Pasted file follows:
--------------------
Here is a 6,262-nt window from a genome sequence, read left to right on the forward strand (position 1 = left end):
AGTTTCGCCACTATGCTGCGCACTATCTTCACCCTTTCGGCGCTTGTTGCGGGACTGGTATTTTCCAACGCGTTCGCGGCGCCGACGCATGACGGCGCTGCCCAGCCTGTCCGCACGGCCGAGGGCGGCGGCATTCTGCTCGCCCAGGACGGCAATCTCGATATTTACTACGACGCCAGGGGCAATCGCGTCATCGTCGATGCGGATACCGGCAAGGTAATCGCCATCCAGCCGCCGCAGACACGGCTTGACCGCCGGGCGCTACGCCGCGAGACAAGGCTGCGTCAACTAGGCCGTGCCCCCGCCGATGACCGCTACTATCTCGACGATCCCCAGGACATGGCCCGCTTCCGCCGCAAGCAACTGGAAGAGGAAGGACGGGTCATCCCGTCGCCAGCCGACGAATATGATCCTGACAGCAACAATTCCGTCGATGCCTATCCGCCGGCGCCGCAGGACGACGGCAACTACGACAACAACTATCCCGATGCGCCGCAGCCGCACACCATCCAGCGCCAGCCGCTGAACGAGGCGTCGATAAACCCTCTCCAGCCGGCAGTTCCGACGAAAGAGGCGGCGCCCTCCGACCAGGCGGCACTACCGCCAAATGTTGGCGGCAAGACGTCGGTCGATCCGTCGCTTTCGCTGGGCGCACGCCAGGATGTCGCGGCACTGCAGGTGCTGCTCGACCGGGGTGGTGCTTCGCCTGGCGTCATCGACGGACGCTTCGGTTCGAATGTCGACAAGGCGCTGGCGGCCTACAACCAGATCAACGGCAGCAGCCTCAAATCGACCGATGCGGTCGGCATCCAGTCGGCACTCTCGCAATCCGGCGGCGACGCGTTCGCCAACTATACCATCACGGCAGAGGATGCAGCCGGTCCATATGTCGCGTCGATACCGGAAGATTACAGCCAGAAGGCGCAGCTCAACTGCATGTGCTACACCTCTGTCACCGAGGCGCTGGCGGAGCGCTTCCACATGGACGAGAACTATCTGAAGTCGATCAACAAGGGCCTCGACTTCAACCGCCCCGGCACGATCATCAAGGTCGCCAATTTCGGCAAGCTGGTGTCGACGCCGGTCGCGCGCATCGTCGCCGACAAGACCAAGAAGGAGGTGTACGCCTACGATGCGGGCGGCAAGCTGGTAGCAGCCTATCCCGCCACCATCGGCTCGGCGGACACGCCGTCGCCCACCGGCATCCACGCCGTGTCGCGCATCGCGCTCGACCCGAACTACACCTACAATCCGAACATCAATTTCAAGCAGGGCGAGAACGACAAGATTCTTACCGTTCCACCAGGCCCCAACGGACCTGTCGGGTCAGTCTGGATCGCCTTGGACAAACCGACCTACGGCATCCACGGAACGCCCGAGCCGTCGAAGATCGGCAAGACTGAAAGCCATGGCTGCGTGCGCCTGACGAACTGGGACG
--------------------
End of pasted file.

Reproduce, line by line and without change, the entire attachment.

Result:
Here is a 6,262-nt window from a genome sequence, read left to right on the forward strand (position 1 = left end):
AGTTTCGCCACTATGCTGCGCACTATCTTCACCCTTTCGGCGCTTGTTGCGGGACTGGTATTTTCCAACGCGTTCGCGGCGCCGACGCATGACGGCGCTGCCCAGCCTGTCCGCACGGCCGAGGGCGGCGGCATTCTGCTCGCCCAGGACGGCAATCTCGATATTTACTACGACGCCAGGGGCAATCGCGTCATCGTCGATGCGGATACCGGCAAGGTAATCGCCATCCAGCCGCCGCAGACACGGCTTGACCGCCGGGCGCTACGCCGCGAGACAAGGCTGCGTCAACTAGGCCGTGCCCCCGCCGATGACCGCTACTATCTCGACGATCCCCAGGACATGGCCCGCTTCCGCCGCAAGCAACTGGAAGAGGAAGGACGGGTCATCCCGTCGCCAGCCGACGAATATGATCCTGACAGCAACAATTCCGTCGATGCCTATCCGCCGGCGCCGCAGGACGACGGCAACTACGACAACAACTATCCCGATGCGCCGCAGCCGCACACCATCCAGCGCCAGCCGCTGAACGAGGCGTCGATAAACCCTCTCCAGCCGGCAGTTCCGACGAAAGAGGCGGCGCCCTCCGACCAGGCGGCACTACCGCCAAATGTTGGCGGCAAGACGTCGGTCGATCCGTCGCTTTCGCTGGGCGCACGCCAGGATGTCGCGGCACTGCAGGTGCTGCTCGACCGGGGTGGTGCTTCGCCTGGCGTCATCGACGGACGCTTCGGTTCGAATGTCGACAAGGCGCTGGCGGCCTACAACCAGATCAACGGCAGCAGCCTCAAATCGACCGATGCGGTCGGCATCCAGTCGGCACTCTCGCAATCCGGCGGCGACGCGTTCGCCAACTATACCATCACGGCAGAGGATGCAGCCGGTCCATATGTCGCGTCGATACCGGAAGATTACAGCCAGAAGGCGCAGCTCAACTGCATGTGCTACACCTCTGTCACCGAGGCGCTGGCGGAGCGCTTCCACATGGACGAGAACTATCTGAAGTCGATCAACAAGGGCCTCGACTTCAACCGCCCCGGCACGATCATCAAGGTCGCCAATTTCGGCAAGCTGGTGTCGACGCCGGTCGCGCGCATCGTCGCCGACAAGACCAAGAAGGAGGTGTACGCCTACGATGCGGGCGGCAAGCTGGTAGCAGCCTATCCCGCCACCATCGGCTCGGCGGACACGCCGTCGCCCACCGGCATCCACGCCGTGTCGCGCATCGCGCTCGACCCGAACTACACCTACAATCCGAACATCAATTTCAAGCAGGGCGAGAACGACAAGATTCTTACCGTTCCACCAGGCCCCAACGGACCTGTCGGGTCAGTCTGGATCGCCTTGGACAAACCGACCTACGGCATCCACGGAACGCCCGAGCCGTCGAAGATCGGCAAGACTGAAAGCCATGGCTGCGTGCGCCTGACGAACTGGGACG